Motivation and emotional distraction interact and affect executive functions

Kin Chung Michael YEUNG, Jaden Cheuk-Hei WAN, Michelle Mei-Ka CHAN, Sam Ho-Yu CHEUNG, Steven Chun-Yui SZE, Winnie Wing-Yi SIU

Research output: Contribution to journalArticlespeer-review


Previous research on cool-hot executive function (EF) interactions has examined the effects of motivation and emotional distraction on cool EF separately, focusing on one EF component at a time. Although both incentives and emotional distractors have been shown to modulate attention, how they interact and affect cool EF processes is still unclear. Here, we used an experimental paradigm that manipulated updating, inhibition, and shifting demands to determine the interactions of motivation and emotional distraction in the context of cool EF. Forty-five young adults (16 males, 29 females) completed the go/no-go (inhibition), two-back (updating), and task-switching (shifting) tasks. Monetary incentives were implemented to manipulate motivation, and task-irrelevant threatening or neutral faces were presented before the target stimulus to manipulate emotional distraction. We found that incentives significantly improved no-go accuracy, two-back accuracy, and reaction time (RT) switch cost. While emotional distractors had no significant effects on overall task performance, they abolished the incentive effects on no-go accuracy and RT switch cost. Altogether, these findings suggest that motivation and emotional distraction interact in the context of cool EF. Specifically, transient emotional distraction disrupts the upregulation of control activated by incentives. The present investigation has advanced knowledge about the relationship between cool and hot EF and highlights the importance of considering motivation–emotion interactions for a fuller understanding of control. Copyright © 2024 The Author(s).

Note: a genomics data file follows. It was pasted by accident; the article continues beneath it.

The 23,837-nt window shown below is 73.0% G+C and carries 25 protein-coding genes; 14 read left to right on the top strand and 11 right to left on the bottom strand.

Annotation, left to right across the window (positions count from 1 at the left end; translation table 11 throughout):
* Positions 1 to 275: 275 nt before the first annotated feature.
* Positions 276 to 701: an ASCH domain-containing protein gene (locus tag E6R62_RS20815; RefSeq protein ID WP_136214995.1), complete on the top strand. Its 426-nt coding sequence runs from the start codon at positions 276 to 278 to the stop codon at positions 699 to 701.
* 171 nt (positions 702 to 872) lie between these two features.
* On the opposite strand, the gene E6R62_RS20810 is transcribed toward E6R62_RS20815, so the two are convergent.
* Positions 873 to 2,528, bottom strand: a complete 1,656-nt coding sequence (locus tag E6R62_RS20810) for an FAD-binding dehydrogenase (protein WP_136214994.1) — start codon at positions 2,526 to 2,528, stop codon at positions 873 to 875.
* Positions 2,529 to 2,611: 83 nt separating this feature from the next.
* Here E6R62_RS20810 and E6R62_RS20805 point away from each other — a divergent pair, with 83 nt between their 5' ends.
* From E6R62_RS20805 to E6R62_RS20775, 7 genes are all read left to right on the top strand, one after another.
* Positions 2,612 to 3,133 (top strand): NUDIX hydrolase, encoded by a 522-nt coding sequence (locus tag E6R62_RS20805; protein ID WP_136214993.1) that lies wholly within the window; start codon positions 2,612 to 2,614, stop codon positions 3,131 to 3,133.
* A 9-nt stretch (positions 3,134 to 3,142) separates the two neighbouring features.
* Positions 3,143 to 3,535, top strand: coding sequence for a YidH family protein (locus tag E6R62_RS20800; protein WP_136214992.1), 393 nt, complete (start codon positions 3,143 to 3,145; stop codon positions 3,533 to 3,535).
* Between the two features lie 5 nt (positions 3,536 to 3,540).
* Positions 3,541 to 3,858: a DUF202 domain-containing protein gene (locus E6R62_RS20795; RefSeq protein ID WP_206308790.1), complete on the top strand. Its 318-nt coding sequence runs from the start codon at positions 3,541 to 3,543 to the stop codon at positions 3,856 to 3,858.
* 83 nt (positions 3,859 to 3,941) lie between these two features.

Original languageEnglish
Article number188
JournalBMC Psychology
Publication statusPublished - Dec 2024


Yeung, M. K., Wan, J. C.-H., Chan, M. M.-K., Cheung, S. H.-Y., Sze, S. C.-Y., & Siu, W. W.-Y. (2024). Motivation and emotional distraction interact and affect executive functions. BMC Psychology, 12, Article 188.


  • Executive function
  • Emotion
  • Motivation
  • Shifting
  • Inhibition
  • Updating


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